21 Awesome Movies People May Not Be Aware Are Remakes

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Remakes often get a bad name in movie discussions. But some of the most beloved movies ever made are remakes of earlier films. In this post, we’re looking at ten classic movies that are all remakes people may not know are remakes.

Some of them are faithful to the originals, just the setting or playing with the timeline to create a new take. Maybe they draw out the nuances of a character more than in the original. Whether they take the premise in a wildly different direction or simply move the action to a different location or era, these movies are classics that often outshine their source material. 

1. The Fly (1986)

Photo Credit: Twentieth Century Fox.

A remake of the 1958 film of the same name starring Vincent Price, David Cronenberg’s The Fly from 1986 pushes the body horror of the premise to its furthest point. The movie follows a scientist who invents a teleportation machine that scrambles and reassembles the molecules of anything or anyone inside after his molecules become mixed with that of a fly.

However, unlike the original, which includes just one transformation scene, Cronenberg’s remake takes time to show Jeff Goldblum, who played the scientist, slowly changing into something inhuman.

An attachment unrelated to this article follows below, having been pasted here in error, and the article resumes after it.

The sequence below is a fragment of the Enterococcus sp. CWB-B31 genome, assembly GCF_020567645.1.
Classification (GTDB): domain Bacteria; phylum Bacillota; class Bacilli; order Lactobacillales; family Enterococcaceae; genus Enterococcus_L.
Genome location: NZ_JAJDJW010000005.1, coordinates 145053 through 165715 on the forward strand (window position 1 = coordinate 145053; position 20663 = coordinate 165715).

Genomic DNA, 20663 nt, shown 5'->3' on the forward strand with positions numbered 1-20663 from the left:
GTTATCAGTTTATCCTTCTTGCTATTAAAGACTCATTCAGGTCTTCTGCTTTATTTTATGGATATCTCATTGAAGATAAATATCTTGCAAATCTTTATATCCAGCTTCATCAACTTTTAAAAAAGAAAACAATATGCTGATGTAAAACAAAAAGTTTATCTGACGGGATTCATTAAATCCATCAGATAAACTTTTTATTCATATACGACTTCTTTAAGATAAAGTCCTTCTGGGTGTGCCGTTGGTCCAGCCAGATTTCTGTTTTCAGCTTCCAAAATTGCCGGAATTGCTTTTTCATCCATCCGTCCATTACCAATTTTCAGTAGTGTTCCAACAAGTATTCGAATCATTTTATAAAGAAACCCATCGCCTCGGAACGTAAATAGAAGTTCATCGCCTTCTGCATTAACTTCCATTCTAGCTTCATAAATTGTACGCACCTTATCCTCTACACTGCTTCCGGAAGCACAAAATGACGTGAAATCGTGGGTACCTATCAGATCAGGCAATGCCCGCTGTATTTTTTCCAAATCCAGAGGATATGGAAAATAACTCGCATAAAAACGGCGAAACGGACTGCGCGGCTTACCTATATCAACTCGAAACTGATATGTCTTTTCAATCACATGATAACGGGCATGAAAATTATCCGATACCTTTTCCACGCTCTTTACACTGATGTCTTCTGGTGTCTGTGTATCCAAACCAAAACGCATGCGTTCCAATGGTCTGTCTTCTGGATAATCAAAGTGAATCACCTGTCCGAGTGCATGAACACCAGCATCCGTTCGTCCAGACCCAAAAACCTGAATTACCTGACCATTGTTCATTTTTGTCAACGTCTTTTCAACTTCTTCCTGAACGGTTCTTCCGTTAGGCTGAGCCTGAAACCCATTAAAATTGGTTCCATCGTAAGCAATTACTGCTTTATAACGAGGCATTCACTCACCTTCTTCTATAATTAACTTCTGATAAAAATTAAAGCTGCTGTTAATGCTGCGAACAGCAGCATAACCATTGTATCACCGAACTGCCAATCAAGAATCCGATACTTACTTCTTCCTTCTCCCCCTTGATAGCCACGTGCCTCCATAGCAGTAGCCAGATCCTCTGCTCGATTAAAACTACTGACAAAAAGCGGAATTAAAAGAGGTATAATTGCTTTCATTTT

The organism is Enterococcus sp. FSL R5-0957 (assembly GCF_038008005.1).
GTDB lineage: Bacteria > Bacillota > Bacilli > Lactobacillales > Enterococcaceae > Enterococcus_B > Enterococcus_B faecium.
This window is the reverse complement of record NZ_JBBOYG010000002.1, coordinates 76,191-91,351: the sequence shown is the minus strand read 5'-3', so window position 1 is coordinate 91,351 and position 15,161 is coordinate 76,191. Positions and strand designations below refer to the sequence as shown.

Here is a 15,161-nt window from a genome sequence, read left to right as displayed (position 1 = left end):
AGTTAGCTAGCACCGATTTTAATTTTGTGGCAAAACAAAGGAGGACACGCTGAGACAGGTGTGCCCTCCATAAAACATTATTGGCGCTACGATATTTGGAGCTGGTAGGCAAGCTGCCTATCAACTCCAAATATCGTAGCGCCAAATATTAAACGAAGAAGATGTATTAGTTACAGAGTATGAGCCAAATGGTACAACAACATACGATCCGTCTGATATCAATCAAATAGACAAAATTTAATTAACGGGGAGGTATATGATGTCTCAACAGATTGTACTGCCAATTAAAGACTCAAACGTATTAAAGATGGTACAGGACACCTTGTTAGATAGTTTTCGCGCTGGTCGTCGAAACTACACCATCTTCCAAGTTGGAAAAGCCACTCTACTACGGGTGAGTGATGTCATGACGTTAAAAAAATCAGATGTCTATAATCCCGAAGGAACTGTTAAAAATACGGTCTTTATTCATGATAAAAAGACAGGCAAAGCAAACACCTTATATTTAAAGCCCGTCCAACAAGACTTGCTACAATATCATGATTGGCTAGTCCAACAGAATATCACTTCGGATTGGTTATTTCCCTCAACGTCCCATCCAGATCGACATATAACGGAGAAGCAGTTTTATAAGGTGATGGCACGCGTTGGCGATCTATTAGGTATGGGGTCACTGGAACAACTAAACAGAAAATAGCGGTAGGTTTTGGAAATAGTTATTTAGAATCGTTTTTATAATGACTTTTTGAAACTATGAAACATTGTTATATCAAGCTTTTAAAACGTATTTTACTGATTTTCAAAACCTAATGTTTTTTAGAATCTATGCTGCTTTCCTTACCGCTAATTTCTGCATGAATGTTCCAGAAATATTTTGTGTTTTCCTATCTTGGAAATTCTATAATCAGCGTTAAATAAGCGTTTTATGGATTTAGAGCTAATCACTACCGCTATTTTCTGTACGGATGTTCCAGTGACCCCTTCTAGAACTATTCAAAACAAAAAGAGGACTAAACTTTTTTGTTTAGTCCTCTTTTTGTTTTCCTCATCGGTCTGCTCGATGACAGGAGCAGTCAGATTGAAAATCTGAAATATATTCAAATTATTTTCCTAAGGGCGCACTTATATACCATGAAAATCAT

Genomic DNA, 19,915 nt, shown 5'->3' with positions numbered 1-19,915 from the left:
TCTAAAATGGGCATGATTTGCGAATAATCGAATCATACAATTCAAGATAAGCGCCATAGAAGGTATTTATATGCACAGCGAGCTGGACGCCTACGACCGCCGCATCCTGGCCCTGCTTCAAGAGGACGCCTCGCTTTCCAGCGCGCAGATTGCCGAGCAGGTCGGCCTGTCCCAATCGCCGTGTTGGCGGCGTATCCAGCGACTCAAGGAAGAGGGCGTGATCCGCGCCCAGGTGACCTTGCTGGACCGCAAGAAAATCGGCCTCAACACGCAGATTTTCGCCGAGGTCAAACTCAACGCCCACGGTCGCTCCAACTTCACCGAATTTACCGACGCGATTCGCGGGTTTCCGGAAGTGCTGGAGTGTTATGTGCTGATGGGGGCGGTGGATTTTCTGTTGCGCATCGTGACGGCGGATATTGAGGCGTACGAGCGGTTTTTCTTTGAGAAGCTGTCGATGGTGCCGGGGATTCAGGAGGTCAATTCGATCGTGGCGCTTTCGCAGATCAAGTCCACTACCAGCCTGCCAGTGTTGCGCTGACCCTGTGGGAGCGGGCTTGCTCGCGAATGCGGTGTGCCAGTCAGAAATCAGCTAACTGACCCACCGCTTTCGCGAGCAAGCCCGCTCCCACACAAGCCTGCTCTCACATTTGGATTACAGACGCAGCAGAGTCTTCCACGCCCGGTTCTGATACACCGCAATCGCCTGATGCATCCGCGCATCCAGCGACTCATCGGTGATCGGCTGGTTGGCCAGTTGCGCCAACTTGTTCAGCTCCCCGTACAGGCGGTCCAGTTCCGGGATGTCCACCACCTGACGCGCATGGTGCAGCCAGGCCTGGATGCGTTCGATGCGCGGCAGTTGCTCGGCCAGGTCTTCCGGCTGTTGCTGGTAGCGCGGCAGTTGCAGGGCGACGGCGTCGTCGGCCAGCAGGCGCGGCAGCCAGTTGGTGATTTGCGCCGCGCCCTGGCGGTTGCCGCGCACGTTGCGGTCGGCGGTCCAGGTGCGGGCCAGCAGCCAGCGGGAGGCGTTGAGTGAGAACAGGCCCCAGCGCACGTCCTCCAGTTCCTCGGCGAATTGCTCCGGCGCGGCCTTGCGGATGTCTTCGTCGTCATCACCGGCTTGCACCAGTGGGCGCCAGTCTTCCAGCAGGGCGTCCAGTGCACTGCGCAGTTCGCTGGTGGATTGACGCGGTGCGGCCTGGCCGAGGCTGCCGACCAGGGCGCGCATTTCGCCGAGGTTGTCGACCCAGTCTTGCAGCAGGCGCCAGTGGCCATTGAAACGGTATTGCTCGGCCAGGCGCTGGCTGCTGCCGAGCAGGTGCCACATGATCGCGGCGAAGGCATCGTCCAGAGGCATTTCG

2. The Thing (1982)

Photo Credit: Universal Pictures.

Another 1980s horror classic that adds significant body horror to its original story, John Carpenter’s The Thing is a remake of 1951’s The Thing From Another World. Both stories center on a group of people at an arctic outpost who encounter an alien frozen in the ice.

But the remake adds the layer that the titular thing can take the shape of any biological organism. So it doesn’t just up the body horror but also adds to the paranoia of the story because none of the characters know who they can trust.  

3. The Last House on the Left (1972)

Photo Credit: Twentieth Century Fox.

A movie that has now been remade itself, horror legend Wes Craven’s The Last House on the Left is a remake of Swedish auteur Ingmar Bergman’s The Virgin Spring. Both movies tell the story of criminals who take advantage of and murder on a young girl, subsequently seeking refuge at her parents’ residence following their heinous act. Craven, of course, ups the brutality and explicit violence for his exploitation-era take on the material.